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One Very Good Reason for Dealing with Complaints
Unhappy customers are business terrorists. Studies show that every unhappy customer on average tells 11 other people about their experience. In turn, these people tell five other people.

For each unhappy customer, a business earns a poor reputation in the eyes of 66 other existing or potential customers.

I am constantly amazed at the incapacity of organisations to deal with customer complaints. As a customer, I have tried to provide businesses with feedback, only to learn very quickly that the organisation does not want to hear my complaint.

This is in stark contrast to the attitude adopted by a Supermarket chain in the US – owned and run by Stew Leonard. In an organisation that is totally committed to customer service (they even have bus tours to experience the service), Stew Leonard says this:

‘The complaining customer is my friend – they are telling me how I can improve’

There is other research that claims that only one in every 20 unhappy customers actually complains. For every 20 unhappy customers, 19 walk away and vow never to return, without having voiced their complaint with the organisation concerned.

In one sense, this is not surprising, as typically we are greeted with four ‘classic characters’ when we summon up the courage to complain. These characters are described below.

 

The Four Classic Responses to Customer Complaints

The ‘YeBut’

This person has a standard response to all customer complaints. They say, ‘Yes, but on this occasion, you got the product for a good price, and you couldn’t expect it to perform in the same way as the normally priced product….’

Their policy is denial

 

The Yarn Lover

This person speaks and doesn’t stop. They will go on and on to explain why the particular problem has occurred. They don’t stop for breath, andthey work on the principle that if their speaking power can outlast your power to listen, they will win (or more correctly, you accept losing).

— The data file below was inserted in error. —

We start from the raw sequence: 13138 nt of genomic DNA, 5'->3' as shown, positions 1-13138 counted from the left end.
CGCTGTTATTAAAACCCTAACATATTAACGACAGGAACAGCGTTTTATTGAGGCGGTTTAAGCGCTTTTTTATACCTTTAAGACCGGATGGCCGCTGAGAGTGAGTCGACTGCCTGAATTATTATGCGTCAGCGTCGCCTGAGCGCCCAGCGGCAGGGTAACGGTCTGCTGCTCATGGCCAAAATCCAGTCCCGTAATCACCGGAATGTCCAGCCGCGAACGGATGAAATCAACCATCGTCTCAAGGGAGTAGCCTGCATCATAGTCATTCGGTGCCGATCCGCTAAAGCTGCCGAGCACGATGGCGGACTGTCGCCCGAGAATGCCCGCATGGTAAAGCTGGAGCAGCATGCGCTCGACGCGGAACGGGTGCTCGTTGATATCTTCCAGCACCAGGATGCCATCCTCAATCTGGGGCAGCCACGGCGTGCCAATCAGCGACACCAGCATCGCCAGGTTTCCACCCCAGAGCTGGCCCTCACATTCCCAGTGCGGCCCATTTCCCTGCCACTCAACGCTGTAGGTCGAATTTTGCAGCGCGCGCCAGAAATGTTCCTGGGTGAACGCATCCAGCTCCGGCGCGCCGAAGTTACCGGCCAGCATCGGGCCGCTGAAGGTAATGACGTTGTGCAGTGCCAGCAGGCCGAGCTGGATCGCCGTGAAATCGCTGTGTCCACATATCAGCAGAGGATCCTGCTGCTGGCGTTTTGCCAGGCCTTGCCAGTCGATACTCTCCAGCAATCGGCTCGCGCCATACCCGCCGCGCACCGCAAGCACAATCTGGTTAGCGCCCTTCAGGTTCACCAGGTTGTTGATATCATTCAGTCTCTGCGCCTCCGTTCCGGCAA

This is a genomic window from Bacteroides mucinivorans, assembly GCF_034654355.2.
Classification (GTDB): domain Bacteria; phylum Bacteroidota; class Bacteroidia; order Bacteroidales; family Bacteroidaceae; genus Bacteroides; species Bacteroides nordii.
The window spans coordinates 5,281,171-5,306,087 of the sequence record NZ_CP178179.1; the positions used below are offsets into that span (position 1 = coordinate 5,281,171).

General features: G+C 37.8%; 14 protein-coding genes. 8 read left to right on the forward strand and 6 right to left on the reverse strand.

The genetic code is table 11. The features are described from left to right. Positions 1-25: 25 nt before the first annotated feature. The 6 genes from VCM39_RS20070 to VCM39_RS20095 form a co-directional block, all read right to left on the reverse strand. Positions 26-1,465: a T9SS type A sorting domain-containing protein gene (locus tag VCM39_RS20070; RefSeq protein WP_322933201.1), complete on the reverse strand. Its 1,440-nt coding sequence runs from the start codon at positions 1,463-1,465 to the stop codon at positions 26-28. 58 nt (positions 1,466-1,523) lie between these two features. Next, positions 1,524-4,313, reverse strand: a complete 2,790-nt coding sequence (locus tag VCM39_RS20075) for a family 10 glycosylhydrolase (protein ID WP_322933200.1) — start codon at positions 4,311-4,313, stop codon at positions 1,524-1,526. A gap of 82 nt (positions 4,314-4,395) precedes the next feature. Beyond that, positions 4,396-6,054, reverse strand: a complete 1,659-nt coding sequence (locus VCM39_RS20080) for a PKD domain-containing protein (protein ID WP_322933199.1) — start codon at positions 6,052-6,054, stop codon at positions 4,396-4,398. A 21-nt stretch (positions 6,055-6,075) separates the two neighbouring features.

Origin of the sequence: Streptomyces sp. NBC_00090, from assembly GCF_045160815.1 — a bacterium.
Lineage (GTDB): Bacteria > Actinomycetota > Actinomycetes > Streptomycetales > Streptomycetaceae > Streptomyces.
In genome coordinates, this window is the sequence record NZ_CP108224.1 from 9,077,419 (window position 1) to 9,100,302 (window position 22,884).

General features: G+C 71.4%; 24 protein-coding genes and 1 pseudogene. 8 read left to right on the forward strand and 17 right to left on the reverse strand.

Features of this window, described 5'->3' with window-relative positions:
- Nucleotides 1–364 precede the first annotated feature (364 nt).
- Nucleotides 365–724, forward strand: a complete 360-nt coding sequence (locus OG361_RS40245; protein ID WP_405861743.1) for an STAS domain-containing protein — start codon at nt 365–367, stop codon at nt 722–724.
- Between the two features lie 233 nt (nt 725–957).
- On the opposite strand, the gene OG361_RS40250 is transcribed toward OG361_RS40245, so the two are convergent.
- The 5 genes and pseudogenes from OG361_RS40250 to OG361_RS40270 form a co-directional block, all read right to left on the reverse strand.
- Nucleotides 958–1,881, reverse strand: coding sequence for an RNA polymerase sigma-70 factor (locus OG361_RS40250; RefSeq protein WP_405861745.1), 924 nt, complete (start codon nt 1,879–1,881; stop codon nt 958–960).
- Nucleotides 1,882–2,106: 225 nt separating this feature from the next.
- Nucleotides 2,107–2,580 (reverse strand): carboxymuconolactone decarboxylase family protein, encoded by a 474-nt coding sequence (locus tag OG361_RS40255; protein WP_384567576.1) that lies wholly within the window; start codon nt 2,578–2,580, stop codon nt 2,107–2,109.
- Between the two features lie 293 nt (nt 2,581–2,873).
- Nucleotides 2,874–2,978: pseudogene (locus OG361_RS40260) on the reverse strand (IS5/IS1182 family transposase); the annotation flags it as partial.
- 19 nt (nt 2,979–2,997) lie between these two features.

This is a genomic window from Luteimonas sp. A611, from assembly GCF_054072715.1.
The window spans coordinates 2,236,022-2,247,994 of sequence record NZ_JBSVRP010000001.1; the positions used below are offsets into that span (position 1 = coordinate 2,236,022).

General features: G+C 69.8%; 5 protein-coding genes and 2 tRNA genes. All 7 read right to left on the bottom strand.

The Flick Passer

These people have a strong tendency to take things personally, and are prone to getting easily upset. When the customer begins to narrow in on the Flick Passer, their ultimate response is ‘That wasn’t me, there is no way I would have done that…’ They work on the principle that if they can get the customer to feel sorry for them, they (the customer) will go away.

 

The ‘E-OR’

This person is in a constant state of depression about the organisation in which they work. When you raise a complaint, this person will say ‘Oh, not again, he always does that… I really wish I could do something about him’. 

 

The Result?

Over time, we meet the above characters with increasing repetition. The result – we receive bad service, shrug our shoulders, and say ‘What’s the point’.

And it is this attitude that continues to foster the fact that only one in 20 unhappy customers normally complains.

Smart organisations are realising that they cannot leave good customer service to chance. They are active on getting feedback, develop an appetite for listening to customers, and train their staff on how to deal with complaints. At all costs, they avoid responses from one of the four ‘classic characters’!

 
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